For the next few months, in concert with our “Your Desktop Factory” themed issue of MAKE (Volume 21), we’re going to be exploring the world of “maker business,” turning your passion for making things into a means of making money. We’ll look at everything from casual commerce, selling small numbers of goods online, at places like Etsy and the upcoming Makers Market, to the running of a more serious and sustainable small business. We’ll be talking to, and have guest articles by, maker businessfolk across this spectrum, from those just starting out, to those who are making a comfortable living as self-employed makers. We’ll also be touching on everything from the most philosophical questions of why to the more pragmatic nuts and bolts of how.
Do you run a small “maker business?” If so, we’d love to hear from you. If creating such a business is something you’ve thought about, what questions/concerns do you have? What would you like to see us cover in this series? Let us know in the comments, or email me (gareth at makezine). We’d love for this series to be a useful service to you, especially if going into such a business is a fantasy, but you have nagging questions or reservations that hold you back, or just need a little encouragement from those who’ve made this sort of career change work for them.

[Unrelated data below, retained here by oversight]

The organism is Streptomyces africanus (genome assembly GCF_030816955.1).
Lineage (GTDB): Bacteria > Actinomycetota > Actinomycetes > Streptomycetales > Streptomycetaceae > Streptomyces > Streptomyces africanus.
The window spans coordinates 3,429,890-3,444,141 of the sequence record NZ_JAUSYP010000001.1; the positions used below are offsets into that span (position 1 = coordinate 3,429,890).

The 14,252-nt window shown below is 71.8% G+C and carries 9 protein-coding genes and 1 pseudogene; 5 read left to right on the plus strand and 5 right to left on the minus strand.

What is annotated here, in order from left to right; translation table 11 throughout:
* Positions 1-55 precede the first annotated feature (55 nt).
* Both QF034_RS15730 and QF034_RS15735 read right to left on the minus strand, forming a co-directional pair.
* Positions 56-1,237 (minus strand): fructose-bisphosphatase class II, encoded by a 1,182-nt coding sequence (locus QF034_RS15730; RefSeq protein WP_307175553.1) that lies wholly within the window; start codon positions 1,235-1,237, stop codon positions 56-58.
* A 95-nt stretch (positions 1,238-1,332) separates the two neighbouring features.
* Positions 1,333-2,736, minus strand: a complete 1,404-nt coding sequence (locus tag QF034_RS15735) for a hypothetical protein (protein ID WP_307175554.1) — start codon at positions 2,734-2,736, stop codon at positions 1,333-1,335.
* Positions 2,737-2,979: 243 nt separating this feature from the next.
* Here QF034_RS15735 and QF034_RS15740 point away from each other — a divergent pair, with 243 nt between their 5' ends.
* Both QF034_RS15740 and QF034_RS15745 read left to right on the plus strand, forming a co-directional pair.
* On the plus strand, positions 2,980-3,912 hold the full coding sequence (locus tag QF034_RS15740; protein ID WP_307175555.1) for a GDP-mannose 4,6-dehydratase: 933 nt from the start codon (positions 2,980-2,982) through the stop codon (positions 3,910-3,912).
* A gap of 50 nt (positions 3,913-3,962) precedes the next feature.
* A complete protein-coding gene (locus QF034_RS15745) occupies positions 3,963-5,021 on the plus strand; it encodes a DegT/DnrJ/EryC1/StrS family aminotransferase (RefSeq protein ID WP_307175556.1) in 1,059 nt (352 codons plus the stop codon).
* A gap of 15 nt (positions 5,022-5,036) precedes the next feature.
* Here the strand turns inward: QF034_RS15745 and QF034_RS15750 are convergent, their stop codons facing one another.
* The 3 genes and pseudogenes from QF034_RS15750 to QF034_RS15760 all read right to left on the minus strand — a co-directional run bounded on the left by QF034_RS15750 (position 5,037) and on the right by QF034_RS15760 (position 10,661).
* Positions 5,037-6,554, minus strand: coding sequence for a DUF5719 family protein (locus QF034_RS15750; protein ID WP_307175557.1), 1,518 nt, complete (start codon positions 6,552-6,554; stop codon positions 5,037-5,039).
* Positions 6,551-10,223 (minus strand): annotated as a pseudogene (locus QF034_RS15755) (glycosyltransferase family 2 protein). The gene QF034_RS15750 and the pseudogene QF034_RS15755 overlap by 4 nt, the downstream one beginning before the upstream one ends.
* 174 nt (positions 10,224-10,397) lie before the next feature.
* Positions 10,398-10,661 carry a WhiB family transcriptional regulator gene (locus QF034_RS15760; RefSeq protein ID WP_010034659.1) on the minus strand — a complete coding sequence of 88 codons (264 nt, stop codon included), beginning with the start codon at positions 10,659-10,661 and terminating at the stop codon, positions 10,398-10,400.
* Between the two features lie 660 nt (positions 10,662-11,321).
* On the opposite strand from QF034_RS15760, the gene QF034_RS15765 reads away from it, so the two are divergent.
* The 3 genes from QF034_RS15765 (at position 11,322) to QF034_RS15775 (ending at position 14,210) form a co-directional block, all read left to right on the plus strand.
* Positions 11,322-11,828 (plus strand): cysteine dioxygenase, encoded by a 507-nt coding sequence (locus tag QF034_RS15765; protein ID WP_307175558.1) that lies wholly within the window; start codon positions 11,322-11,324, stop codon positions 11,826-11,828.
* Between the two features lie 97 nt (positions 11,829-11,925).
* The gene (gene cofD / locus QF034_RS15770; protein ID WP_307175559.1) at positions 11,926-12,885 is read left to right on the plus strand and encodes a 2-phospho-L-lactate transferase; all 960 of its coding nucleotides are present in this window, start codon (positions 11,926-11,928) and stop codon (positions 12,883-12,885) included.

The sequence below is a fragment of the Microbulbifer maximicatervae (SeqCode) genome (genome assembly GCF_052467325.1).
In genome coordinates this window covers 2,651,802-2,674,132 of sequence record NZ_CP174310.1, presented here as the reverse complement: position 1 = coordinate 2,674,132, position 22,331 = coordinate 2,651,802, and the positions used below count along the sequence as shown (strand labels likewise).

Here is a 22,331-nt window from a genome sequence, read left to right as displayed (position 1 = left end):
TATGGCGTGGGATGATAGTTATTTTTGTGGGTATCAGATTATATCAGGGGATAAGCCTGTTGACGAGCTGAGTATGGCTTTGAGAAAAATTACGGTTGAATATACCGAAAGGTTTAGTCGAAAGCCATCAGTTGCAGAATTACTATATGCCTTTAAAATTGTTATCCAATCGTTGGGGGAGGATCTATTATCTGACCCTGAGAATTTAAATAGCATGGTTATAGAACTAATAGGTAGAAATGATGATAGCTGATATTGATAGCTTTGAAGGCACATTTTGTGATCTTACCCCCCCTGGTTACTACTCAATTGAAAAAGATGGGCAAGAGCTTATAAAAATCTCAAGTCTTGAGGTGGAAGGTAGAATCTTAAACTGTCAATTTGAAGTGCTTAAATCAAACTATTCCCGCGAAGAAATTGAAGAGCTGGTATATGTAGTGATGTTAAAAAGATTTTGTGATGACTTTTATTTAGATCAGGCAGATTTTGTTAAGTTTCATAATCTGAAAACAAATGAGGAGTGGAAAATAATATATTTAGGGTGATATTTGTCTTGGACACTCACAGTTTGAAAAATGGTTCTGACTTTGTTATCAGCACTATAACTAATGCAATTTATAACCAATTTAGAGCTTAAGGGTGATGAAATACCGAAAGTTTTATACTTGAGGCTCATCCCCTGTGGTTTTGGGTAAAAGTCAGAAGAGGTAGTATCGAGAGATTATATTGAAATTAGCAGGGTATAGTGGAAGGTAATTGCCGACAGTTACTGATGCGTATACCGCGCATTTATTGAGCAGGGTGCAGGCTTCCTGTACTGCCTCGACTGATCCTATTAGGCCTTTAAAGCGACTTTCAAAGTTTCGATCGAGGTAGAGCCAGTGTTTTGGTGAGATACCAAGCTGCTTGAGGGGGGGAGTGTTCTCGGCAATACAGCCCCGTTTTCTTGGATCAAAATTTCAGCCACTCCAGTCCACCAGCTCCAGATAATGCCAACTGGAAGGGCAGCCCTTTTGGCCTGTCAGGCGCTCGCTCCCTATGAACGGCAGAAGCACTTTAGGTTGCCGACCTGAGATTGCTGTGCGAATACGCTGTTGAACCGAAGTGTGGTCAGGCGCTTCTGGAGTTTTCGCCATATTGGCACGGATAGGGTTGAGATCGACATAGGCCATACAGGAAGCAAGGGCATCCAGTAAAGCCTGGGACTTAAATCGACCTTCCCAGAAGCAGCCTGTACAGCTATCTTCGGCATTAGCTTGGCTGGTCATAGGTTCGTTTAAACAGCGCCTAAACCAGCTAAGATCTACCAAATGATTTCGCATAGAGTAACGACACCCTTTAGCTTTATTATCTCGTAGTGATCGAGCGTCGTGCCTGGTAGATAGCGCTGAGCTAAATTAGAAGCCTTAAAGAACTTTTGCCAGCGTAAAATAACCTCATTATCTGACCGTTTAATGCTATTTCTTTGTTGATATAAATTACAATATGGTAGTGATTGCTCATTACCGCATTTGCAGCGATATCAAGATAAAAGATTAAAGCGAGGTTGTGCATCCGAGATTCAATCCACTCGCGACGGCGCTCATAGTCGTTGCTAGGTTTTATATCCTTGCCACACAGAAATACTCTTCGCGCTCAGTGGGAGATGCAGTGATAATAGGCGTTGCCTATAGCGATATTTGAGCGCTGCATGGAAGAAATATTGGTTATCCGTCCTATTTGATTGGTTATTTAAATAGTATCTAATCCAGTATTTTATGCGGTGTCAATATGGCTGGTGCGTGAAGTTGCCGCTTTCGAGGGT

- Maker Business: Venturing out…
- Maker Business: Magnolia Atomworks
- Maker Business: Magnolia Atomworks, part 2
- Maker Business: Magnolia Atomworks, part 3
- Maker Business: Magnolia Atomworks, part 4
- Maker Business: Jenny Hart’s “Crafting a Business” column
- Toolbox: Business cards
From MAKE magazine:
MAKE Volume 21 is the Desktop Manufacturing issue, with how-to articles on making three-dimensional parts using inexpensive computer-controlled manufacturing equipment. Both additive (RepRap, CandyFab) and subtractive (Lumenlab Micro CNC) systems are covered. Also in this issue: instructions for making a cigar box guitar, building your own CNC for under $800, running a mini electric bike with a cordless drill, making a magic photo cube, and tons more. If you’re a subscriber, you may have your issue in hand already, and can access the Digital Edition. Otherwise, you can pick up MAKE 21 in the Maker Shed or look for it on newsstands near you!